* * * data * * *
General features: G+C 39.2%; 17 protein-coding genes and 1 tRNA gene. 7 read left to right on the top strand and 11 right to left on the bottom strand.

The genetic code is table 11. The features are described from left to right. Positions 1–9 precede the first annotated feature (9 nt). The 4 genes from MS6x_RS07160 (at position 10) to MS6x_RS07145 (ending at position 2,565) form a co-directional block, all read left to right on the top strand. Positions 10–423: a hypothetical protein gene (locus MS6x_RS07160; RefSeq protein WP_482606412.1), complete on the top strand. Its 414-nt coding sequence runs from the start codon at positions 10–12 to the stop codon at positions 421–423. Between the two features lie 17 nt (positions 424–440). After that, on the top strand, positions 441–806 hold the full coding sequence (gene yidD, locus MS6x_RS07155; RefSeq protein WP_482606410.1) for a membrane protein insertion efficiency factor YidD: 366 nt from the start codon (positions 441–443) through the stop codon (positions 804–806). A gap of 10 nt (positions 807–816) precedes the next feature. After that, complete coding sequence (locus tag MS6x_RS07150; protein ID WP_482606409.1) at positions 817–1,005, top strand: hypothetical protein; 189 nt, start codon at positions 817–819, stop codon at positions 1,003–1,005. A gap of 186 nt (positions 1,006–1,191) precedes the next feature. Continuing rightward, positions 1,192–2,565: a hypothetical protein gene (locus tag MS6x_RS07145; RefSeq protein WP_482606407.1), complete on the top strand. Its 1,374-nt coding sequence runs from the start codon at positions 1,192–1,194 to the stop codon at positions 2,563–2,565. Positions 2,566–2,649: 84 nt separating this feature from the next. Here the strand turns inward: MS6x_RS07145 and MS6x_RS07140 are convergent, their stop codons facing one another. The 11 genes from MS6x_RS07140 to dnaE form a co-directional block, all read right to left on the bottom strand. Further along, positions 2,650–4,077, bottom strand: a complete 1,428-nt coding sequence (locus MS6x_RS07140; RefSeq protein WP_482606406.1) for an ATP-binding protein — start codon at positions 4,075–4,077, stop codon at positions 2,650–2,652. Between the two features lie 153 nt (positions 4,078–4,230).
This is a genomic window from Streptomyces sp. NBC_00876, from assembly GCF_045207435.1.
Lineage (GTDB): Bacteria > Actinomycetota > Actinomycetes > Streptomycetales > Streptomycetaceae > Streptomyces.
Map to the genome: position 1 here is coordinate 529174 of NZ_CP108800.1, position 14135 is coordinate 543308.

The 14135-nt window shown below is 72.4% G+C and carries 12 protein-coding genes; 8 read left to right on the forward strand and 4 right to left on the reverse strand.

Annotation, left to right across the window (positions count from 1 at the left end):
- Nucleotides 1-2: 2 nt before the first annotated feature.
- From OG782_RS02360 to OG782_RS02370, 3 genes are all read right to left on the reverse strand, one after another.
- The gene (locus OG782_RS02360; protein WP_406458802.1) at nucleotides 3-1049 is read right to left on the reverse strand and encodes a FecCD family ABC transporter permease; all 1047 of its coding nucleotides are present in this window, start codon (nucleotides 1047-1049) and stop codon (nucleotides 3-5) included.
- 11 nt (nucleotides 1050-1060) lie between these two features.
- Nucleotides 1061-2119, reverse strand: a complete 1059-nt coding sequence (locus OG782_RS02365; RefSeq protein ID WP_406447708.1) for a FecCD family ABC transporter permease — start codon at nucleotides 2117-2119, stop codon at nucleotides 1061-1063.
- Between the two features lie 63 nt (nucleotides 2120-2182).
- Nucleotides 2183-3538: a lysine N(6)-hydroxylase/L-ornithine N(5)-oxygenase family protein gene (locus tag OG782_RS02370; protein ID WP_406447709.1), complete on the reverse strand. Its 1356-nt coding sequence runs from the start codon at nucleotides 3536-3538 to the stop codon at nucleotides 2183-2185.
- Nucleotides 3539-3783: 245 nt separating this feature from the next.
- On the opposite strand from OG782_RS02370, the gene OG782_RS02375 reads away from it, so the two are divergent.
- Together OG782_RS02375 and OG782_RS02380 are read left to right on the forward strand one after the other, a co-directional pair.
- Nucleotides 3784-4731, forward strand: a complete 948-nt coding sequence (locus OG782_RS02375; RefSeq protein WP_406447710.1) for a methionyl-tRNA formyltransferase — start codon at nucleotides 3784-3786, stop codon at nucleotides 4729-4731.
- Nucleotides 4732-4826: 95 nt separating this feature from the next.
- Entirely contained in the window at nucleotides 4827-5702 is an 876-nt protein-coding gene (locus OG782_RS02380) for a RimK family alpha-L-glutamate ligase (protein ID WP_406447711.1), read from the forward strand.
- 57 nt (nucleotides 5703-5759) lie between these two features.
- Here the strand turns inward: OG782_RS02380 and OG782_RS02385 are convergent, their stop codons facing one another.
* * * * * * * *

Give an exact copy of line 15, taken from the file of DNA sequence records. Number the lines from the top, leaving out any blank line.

- Nucleotides 3539-3783: 245 nt separating this feature from the next.